Understanding Online Gambling Laws in NZ

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New Zealand gambling laws can be confusing. There are not many land-based operations in New Zealand, nor are there many locally run gambling sites. Most New Zealanders who gamble online do so at foreign sites. The situation raises many questions about the legality of the landscape. Are the foreign sites legal? Are they safe? Is it legal to gamble online at all in New Zealand?

Many locals are left scratching their heads. Read on and get a better idea of how it all works. The short answer is that gambling online is legal, including at overseas operated sites. 

Most of New Zealand’s gambling laws are laid out in the Gambling Act Of 2003. The act does not ban online gambling. What it does do is make it clear that online operators may not reside in the country. This means that locally run sites are few and far between. Those that do exist operate under strict government regulations.

Are Off-Shore Online Casinos Banned?

The fact is that New Zealand’s gambling laws do not apply to foreign nations. This means that overseas-based sites are not illegal. It also means that locals are not banned from using the sites. The only caveat is that the local government also isn’t responsible for safety at these sites. Those that sign up and play do so at their own risk.

The upside is that most foreign operators do function ethically. Locals that choose to gamble in this fashion should simply be careful. Helpful review sites weed out ethical sites from those that are questionable. It is important that any gambling site used to be licensed. It is also important that the site have a good reputation. All this information is available at a review site.

Differences Between Local and Foreign Online Casinos

Those that decide to stick to locally run sites will notice certain restrictions. Operators based within New Zealand are required to abide by a strict set of rules. This means that foreign online casinos tend to have a better selection of games. It also isn’t just the selection of games that will be limited. Local sites are also required to limit the amount of money they may pay out.

It all comes down to the New Zealand regulatory system in effect. The government considers online casino games to be in 4 categories. Depending on which games are offered, the operator must abide by the corresponding laws. Let’s take a closer look.

Class 1 Games

The first set of laws applies to games where there is no commission sharing. Those that operate on this level must be authorized agents. As part of the arrangement, no prize can be awarded to a player that exceeds US$500. Operators using this model do not require a specific license from the government. They are still required to operate within the established regulatory framework.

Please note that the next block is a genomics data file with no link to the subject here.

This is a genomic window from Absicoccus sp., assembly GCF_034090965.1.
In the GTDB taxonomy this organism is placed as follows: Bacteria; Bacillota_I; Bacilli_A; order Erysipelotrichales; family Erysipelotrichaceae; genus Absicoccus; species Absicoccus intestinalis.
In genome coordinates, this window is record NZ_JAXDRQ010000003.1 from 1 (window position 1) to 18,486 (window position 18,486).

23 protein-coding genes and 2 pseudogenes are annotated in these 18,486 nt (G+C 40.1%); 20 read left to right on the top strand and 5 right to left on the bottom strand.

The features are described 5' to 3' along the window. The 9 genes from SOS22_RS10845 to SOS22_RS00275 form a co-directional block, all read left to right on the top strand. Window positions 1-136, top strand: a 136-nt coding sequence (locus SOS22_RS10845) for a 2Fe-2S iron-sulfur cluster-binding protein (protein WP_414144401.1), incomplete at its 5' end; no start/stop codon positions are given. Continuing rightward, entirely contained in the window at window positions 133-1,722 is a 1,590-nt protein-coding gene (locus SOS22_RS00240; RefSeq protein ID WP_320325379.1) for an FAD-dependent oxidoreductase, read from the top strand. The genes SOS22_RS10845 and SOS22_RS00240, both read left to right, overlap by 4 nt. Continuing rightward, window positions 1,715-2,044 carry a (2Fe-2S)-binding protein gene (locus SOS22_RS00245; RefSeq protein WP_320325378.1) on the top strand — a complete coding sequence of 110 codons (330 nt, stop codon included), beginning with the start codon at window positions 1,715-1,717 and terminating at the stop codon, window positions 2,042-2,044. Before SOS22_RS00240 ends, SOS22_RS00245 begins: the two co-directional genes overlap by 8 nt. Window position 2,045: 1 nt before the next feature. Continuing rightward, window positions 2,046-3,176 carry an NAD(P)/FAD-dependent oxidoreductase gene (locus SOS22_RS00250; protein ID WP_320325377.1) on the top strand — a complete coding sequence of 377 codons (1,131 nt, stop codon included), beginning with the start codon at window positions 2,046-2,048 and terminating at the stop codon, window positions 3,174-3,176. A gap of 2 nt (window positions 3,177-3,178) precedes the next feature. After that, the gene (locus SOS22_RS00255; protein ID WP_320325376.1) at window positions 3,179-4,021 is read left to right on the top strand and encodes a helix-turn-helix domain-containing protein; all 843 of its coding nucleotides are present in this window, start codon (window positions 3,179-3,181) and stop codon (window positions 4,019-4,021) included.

Class 2 Games

This group also includes no commission games. In this category Class 2 operators also don’t require a license. The caveat of this class is that no prizes may be awarded over the amount of US$5,000. The operation itself may also not earn revenue that exceeds US$25,000.

Class 3 Games

In Class 3 the gambling activities are commissioned. This means that the operation is directly overseen by the Department Of Internal Affairs. Most important is that in this case gambling is intended for raising money. The Department Of Internal Affairs will investigate and ensure that the money-raising organization is legit. The main games offered are lotteries, as would be expected. The operator must be licensed and may not offer a prize in excess of $5,000.

Class 4 Games

It is in the 4th class that online casino games fall. This is where pokies, Roulette, Poker, and other popular games are categorized. In order to offer the games, an operator must be licensed. Any money earned in offering the games must be justified to the government. In other words, proceeds should explicitly be used to enhance social welfare.

Looking at these regulations it is clear why locally run gambling operations are so scarce. It also becomes clear why New Zealand-based online casinos are so few and far between. Thankfully foreign operators are not obliged to follow the same rules.

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